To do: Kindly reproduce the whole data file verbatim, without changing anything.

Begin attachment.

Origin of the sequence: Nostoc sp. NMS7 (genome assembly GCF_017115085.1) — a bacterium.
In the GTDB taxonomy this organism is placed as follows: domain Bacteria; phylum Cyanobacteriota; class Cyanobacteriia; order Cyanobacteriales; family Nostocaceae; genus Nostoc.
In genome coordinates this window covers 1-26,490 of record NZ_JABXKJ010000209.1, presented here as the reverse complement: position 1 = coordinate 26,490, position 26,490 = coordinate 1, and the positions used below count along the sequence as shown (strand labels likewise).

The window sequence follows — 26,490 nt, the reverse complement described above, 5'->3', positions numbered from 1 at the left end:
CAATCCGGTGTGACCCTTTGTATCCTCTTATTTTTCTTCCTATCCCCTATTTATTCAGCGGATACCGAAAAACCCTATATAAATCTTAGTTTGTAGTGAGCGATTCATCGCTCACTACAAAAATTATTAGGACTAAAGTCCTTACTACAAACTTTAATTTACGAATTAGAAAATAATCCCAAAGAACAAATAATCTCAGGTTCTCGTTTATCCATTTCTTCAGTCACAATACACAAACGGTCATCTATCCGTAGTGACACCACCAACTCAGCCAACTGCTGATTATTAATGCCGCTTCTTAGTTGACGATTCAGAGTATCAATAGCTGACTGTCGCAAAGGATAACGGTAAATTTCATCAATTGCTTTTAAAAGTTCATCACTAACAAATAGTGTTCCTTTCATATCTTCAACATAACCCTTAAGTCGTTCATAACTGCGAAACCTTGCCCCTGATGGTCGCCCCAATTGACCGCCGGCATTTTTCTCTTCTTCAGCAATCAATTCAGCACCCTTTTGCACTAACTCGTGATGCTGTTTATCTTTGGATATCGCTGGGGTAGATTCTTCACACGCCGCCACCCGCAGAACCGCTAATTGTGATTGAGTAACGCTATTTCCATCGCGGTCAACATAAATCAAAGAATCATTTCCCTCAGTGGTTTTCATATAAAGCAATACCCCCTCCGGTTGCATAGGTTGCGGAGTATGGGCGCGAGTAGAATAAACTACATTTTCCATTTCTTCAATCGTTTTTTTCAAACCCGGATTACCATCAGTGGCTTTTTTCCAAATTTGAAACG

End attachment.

Origin of the sequence: Nostoc sp. NMS7 (genome assembly GCF_017115085.1) — a bacterium.
In the GTDB taxonomy this organism is placed as follows: domain Bacteria; phylum Cyanobacteriota; class Cyanobacteriia; order Cyanobacteriales; family Nostocaceae; genus Nostoc.
In genome coordinates this window covers 1-26,490 of record NZ_JABXKJ010000209.1, presented here as the reverse complement: position 1 = coordinate 26,490, position 26,490 = coordinate 1, and the positions used below count along the sequence as shown (strand labels likewise).

The window sequence follows — 26,490 nt, the reverse complement described above, 5'->3', positions numbered from 1 at the left end:
CAATCCGGTGTGACCCTTTGTATCCTCTTATTTTTCTTCCTATCCCCTATTTATTCAGCGGATACCGAAAAACCCTATATAAATCTTAGTTTGTAGTGAGCGATTCATCGCTCACTACAAAAATTATTAGGACTAAAGTCCTTACTACAAACTTTAATTTACGAATTAGAAAATAATCCCAAAGAACAAATAATCTCAGGTTCTCGTTTATCCATTTCTTCAGTCACAATACACAAACGGTCATCTATCCGTAGTGACACCACCAACTCAGCCAACTGCTGATTATTAATGCCGCTTCTTAGTTGACGATTCAGAGTATCAATAGCTGACTGTCGCAAAGGATAACGGTAAATTTCATCAATTGCTTTTAAAAGTTCATCACTAACAAATAGTGTTCCTTTCATATCTTCAACATAACCCTTAAGTCGTTCATAACTGCGAAACCTTGCCCCTGATGGTCGCCCCAATTGACCGCCGGCATTTTTCTCTTCTTCAGCAATCAATTCAGCACCCTTTTGCACTAACTCGTGATGCTGTTTATCTTTGGATATCGCTGGGGTAGATTCTTCACACGCCGCCACCCGCAGAACCGCTAATTGTGATTGAGTAACGCTATTTCCATCGCGGTCAACATAAATCAAAGAATCATTTCCCTCAGTGGTTTTCATATAAAGCAATACCCCCTCCGGTTGCATAGGTTGCGGAGTATGGGCGCGAGTAGAATAAACTACATTTTCCATTTCTTCAATCGTTTTTTTCAAACCCGGATTACCATCAGTGGCTTTTTTCCAAATTTGAAACG